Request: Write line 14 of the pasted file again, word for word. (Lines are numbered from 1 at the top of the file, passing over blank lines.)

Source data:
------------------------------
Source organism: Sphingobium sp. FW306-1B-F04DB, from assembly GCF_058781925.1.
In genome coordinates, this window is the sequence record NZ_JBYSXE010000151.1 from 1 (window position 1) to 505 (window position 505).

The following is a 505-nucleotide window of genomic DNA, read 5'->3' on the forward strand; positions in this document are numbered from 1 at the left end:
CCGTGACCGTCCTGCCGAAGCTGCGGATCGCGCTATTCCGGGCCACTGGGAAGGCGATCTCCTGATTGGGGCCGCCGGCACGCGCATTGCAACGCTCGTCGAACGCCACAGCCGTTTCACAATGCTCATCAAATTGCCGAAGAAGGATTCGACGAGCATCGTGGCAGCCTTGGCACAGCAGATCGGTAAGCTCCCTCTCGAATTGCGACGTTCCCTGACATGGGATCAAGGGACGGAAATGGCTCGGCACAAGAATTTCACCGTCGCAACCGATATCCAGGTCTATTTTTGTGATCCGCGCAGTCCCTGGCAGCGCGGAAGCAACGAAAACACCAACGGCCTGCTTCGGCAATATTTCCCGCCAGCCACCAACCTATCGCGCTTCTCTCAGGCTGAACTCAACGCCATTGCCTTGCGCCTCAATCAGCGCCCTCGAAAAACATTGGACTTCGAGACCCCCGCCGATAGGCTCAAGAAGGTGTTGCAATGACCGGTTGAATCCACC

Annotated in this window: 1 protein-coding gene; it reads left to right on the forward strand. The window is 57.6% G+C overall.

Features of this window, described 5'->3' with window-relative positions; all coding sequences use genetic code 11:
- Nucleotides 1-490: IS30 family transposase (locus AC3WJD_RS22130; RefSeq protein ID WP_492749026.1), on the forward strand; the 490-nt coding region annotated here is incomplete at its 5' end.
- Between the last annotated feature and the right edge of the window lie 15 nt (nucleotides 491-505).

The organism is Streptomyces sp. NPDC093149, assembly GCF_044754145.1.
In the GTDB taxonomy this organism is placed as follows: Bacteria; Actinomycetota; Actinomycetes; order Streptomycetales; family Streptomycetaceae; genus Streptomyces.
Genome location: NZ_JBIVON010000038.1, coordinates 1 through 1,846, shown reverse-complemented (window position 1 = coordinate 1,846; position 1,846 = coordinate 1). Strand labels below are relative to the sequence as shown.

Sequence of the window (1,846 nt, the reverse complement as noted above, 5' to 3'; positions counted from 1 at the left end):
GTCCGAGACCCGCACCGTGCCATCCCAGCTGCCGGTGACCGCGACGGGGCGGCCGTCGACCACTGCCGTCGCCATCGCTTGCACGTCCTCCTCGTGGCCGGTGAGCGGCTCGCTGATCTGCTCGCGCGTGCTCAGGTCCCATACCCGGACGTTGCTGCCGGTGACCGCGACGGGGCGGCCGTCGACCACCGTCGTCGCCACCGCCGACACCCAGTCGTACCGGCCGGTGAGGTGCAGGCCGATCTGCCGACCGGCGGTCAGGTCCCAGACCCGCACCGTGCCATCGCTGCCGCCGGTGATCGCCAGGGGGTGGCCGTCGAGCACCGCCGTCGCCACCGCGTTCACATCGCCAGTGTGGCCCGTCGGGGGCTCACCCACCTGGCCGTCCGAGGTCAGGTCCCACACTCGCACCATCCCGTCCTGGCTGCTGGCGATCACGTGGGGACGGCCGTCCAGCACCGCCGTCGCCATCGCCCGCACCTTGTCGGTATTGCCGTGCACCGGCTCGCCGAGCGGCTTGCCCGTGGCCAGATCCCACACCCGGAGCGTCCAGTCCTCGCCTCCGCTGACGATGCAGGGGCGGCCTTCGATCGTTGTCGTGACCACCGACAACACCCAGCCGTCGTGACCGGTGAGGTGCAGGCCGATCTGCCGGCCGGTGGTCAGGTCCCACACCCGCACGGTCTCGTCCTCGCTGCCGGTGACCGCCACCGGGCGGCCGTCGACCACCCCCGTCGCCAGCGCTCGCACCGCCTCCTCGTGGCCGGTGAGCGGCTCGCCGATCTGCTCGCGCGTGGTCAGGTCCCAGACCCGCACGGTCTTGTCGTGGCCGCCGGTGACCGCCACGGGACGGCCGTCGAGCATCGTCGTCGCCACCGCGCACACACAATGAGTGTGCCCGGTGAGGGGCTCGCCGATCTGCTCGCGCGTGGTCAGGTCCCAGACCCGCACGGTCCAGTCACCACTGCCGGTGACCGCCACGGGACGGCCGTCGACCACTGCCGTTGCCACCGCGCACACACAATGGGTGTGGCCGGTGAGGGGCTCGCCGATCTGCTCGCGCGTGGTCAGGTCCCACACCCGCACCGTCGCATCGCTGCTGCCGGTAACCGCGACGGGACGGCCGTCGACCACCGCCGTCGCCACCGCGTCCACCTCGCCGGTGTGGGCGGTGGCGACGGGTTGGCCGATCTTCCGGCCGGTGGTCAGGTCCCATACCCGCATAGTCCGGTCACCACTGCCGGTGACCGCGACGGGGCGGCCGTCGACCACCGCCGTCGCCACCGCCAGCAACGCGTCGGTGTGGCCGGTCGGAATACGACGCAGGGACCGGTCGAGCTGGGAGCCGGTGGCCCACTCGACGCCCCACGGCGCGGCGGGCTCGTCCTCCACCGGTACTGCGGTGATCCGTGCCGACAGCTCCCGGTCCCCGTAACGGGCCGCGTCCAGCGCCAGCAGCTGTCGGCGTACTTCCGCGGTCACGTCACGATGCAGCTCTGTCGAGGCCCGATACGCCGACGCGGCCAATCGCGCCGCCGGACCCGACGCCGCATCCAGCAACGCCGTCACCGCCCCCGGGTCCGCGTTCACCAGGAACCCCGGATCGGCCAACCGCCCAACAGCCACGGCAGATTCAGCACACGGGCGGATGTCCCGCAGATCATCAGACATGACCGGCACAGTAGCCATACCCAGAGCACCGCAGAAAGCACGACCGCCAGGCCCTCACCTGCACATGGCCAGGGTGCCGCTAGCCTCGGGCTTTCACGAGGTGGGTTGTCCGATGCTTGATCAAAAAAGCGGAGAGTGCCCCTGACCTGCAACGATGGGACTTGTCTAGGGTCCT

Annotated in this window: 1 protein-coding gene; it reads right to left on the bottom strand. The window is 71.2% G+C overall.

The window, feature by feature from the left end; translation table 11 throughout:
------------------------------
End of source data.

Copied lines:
Annotated in this window: 1 protein-coding gene; it reads right to left on the bottom strand. The window is 71.2% G+C overall.